Big differences:

    1) You have to be more discrete in your search process. When you're hired as an associate, people expect you to be there for a much longer period of time than the typical analyst. You also can't be as active in terms of interviews. During my search process, I was able to get out of the office frequently for interviews because my firm accepted that we would recruit. As an associate, you can't exactly do that.

    2) You have to sell your story well: why HF now? What took so long? Why are you doing IB if you're interested in being an investor?

  • In reply to Newspeak
    DontMakeMeShortYou's picture

    Newspeak:
    Also, you mentioned that GPA and school matters as well. Would a high GMAT score (750+) also be a big plus?

    Any positive data points are helpful. 750 GMAT isn't going to be a "big plus." Though, I'd question why you were taking the GMAT if you were indeed interested in wanting to be an investor. While some funds have MBAs, many don't like them all too much... they're considered conformists, and you can't be a good investor if you can't question assumptions/sentiment/what people tell you.

  • In reply to DontMakeMeShortYou
    mappleby's picture

    DontMakeMeShortYou:
    mappleby:
    Great post. Does all of this go out the window if you're an Associate instead of an Analyst?

    I think much of it still applies: you still need to source opportunities from wherever possible, be passionate about investing, convincing with headhunters, etc.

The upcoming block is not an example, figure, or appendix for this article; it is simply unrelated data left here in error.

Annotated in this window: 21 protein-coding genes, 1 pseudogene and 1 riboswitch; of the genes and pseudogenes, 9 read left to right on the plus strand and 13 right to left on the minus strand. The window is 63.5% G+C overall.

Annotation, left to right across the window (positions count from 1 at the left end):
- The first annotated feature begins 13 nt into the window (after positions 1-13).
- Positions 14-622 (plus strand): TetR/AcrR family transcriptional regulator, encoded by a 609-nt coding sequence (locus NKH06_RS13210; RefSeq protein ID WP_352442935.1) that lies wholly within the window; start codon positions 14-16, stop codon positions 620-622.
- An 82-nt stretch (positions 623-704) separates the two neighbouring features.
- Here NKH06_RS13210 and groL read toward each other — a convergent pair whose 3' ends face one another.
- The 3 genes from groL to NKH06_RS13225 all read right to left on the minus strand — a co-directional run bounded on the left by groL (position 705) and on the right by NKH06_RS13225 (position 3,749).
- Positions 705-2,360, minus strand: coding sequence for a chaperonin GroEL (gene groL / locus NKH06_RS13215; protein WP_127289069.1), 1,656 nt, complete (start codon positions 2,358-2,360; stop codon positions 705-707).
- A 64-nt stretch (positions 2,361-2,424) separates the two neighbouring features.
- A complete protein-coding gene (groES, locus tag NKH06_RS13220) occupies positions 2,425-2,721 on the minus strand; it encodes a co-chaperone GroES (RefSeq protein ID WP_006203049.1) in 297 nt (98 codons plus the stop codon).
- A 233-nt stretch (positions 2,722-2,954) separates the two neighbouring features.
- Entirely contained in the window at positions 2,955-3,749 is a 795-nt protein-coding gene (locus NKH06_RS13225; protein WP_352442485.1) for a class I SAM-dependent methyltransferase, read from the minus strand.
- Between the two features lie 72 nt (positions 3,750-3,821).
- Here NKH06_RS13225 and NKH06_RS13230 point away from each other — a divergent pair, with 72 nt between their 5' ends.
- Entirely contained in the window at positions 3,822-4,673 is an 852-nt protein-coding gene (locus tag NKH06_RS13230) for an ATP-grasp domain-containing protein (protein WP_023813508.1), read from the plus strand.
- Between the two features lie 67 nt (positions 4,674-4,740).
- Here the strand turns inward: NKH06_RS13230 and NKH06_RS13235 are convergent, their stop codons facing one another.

I think the transition tends to be more difficult as you're (1) more expensive (2) more difficult to mold and, I'm guessing, (3) won't have relevant investing experience (very few people go to IB after the buyside... and those typically do it because they got forced out of the buyside).

    On the other hand, (1) you're more mature and (2) probably have a better idea as to what you want to do with your life.

    Big differences:

    1) You have to be more discrete in your search process. When you're hired as an associate, people expect you to be there for a much longer period of time than the typical analyst. You also can't be as active in terms of interviews. During my search process, I was able to get out of the office frequently for interviews because my firm accepted that we would recruit. As an associate, you can't exactly do that.

    2) You have to sell your story well: why HF now? What took so long? Why are you doing IB if you're interested in being an investor?

    Thanks. I'm getting out of the military and going to get my MBA. I have a passion for investing and would prefer to go directly into a hedge fund out of school but I have a feeling that will be very difficult. So my thought is a few years in IB after school and then trying to make the switch is more realistic. I would at least have a clear story of why the switch to a HF so "late" into my career and can talk to my passion.

  • In reply to mappleby